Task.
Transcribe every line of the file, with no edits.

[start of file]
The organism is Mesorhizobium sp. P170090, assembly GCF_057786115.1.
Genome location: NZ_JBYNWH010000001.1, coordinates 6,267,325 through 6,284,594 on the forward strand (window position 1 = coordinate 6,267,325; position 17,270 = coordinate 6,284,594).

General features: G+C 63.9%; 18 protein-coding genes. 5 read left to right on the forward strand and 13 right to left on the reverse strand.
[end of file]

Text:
The organism is Mesorhizobium sp. P170090, assembly GCF_057786115.1.
Genome location: NZ_JBYNWH010000001.1, coordinates 6,267,325 through 6,284,594 on the forward strand (window position 1 = coordinate 6,267,325; position 17,270 = coordinate 6,284,594).

General features: G+C 63.9%; 18 protein-coding genes. 5 read left to right on the forward strand and 13 right to left on the reverse strand.